I hate to say it, but the writing business is full of snake oil salesmen. As an aspiring author, you’re marketed a variety of tools, apps, stuff all designed to ‘make you a real writer.’ When I first saw these ads, I had to honestly ask myself: “Do I Need Fancy Pens to be a Real Writer?” Happily, the answer is No.
Make no mistake: Writing is a skill the same as working on cars, playing basketball or the piano. The common myth with writing, or any other new skill, is that it takes a lot of expensive stuff to make it work. That’s not true, and thanks to this Reddit post, we have a simple explanation as to why:
I’d like to preface this by saying this is an observation, not an attack, just the human condition we are all subject to:
It’s much easier to buy things for a new hobby than it is to actually engage with skill building. Humans are highly likely to research and collect all the knowledge and parts of a hobby without ever actually participating in the hobby. It’s so common at this point I feel like the phenomenon should be given a name.
On the surface it seems healthy: learn about hobby before doing it, and it’s easy to believe that having high quality devices/products will make hobby easier to learn, make you want to learn (you spent all that money) or make you feel like part of a community. But in reality it’s just a way to avoid putting in the work… Work which often results in struggle and failure (a natural progression of improvement) which is why we would rather buy all the things, read all the expert advice, and then only barely scratch the surface of becoming adept at hobby.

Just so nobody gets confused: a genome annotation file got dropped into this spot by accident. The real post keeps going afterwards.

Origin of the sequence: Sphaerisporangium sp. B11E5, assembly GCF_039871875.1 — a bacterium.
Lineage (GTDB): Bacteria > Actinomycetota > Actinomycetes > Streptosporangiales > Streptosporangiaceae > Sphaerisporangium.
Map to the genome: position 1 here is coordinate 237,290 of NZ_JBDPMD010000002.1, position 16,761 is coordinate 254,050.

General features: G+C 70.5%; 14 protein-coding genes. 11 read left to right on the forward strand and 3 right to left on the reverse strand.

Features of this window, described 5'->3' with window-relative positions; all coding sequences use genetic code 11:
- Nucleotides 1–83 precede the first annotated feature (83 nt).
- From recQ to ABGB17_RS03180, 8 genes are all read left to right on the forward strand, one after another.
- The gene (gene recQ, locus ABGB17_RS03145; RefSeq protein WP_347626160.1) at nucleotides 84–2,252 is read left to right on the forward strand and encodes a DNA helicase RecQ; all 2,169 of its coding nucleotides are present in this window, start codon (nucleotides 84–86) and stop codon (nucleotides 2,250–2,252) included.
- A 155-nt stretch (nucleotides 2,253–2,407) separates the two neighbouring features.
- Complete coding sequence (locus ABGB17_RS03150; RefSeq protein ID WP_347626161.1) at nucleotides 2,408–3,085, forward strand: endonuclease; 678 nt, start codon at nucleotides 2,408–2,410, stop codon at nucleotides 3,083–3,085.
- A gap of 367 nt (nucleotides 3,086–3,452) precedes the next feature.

It’s so easy to get caught in this cycle of reading and buying and never actually skill-building. It’s tragic. We do it to protect our ego, and the ego is a real baby about stuff like “not being immediately amazing at a new skill”.
Don’t let your ego trick you into this. Do the work with the gear that you have (unless you’re like… Sky diving or something… Please don’t skimp on protective gear. Like, ever) and as you improve you can “earn” new gear.
You can read the rest of the discussion at your covenience. The point I want to leave you with is, let yourself off the hook. You can’t afford expensive tools? No problem, neither can I. We’re all doing this for as cheap as we can. Often, there are ultra-cheap/free ways to get where you need to go. Don’t be afraid to be stingy.
Art is one of those rare places where talent, not money, still unlocks the door. It may be harder for you, but when you win, no one can take your victories away. All the struggle and work will become part of the journey.